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TitleInfluence of spatial variations of the geoelectric field on geomagnetically induced currents
AuthorViljanen, A; Pirjola, R
SourceJournal of Space Weather and Space Climate vol. 7, 2017.,
PublisherEDP Sciences
Mediapaper; on-line; digital
ProgramNorthern Canada Geohazards Project, Public Safety Geoscience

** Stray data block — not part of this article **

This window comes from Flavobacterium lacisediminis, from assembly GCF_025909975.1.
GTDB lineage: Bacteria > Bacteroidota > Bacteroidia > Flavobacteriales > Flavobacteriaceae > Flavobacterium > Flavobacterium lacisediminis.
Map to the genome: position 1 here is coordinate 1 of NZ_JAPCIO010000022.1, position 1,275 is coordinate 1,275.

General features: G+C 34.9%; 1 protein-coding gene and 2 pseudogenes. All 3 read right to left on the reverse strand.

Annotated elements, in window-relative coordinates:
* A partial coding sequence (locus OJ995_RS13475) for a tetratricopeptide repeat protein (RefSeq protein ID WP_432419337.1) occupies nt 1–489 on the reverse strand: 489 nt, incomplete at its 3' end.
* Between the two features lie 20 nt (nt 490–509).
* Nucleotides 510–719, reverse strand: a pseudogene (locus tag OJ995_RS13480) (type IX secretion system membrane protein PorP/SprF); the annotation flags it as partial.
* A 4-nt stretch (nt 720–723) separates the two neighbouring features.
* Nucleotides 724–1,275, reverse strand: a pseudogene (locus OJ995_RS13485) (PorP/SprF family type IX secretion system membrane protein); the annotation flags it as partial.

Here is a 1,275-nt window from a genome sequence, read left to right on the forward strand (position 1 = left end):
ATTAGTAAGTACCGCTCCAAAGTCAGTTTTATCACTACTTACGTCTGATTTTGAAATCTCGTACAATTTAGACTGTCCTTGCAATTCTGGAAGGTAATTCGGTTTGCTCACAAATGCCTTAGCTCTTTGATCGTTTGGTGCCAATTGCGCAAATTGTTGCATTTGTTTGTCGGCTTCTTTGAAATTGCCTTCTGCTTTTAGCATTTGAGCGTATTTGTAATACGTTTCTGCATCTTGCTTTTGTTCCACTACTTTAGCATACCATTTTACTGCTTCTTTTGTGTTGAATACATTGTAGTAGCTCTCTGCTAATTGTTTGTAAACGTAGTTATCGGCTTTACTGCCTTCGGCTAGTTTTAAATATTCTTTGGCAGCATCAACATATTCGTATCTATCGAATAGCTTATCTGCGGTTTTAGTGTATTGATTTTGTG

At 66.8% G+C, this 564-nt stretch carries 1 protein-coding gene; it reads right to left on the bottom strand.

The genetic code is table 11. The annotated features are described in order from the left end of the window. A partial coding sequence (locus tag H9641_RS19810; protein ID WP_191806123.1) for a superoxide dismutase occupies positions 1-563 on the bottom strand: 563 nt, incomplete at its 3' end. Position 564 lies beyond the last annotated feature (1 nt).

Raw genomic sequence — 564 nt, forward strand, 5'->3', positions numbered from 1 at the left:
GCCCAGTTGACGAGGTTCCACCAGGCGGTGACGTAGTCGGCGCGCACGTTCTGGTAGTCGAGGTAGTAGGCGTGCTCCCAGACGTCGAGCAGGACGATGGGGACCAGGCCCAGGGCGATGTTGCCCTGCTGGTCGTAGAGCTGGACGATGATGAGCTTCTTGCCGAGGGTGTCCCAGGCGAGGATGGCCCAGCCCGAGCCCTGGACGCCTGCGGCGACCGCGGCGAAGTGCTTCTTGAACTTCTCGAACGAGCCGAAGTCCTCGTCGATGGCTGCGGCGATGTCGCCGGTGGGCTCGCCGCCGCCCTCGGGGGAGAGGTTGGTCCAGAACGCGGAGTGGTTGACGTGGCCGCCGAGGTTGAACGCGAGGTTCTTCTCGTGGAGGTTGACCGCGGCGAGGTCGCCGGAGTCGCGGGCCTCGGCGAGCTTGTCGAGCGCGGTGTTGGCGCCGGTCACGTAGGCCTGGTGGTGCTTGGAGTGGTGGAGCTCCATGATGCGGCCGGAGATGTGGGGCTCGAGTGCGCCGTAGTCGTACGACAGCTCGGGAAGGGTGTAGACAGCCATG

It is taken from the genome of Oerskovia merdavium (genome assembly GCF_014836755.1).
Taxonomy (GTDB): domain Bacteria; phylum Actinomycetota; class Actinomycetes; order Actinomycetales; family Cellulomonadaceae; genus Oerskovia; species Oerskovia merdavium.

AbstractThe geoelectric field driving geomagnetically induced currents (GIC) has complex spatial variations. It follows that different patterns of the field vectors in a given area having the same regional mean can produce very different GIC. In this study, we consider a few power grid models and calculate GIC due to a modelled geoelectric field with a regional mean magnitude of 1 V/km. Altogether 8035 snapshots of the electric field are included. We also assume two different ground conductivity models, of which the simpler one consists of two layers across the whole region, and another model has four different two-layer blocks. As a measure of GIC, we use the sum of currents at all substations of the power grid. We also consider the distribution of GIC at a single site. For a given grid, differences between the two ground conductivity models are small. When comparing different power grid models, the sum of GIC varies relatively more for a grid with a small number of substations and transmission lines. When the area and the number of substations increase, the relative difference between the smallest and largest GIC sum decreases. In all cases, assuming a spatially uniform electric field leads to a reasonable estimation of the GIC magnitudes, but it does not produce the largest GIC sum. For a single substation, there is a large variety of GIC values due to different electric field configurations. © 2017 A. Viljanen and R. Pirjola, Published by EDP Sciences.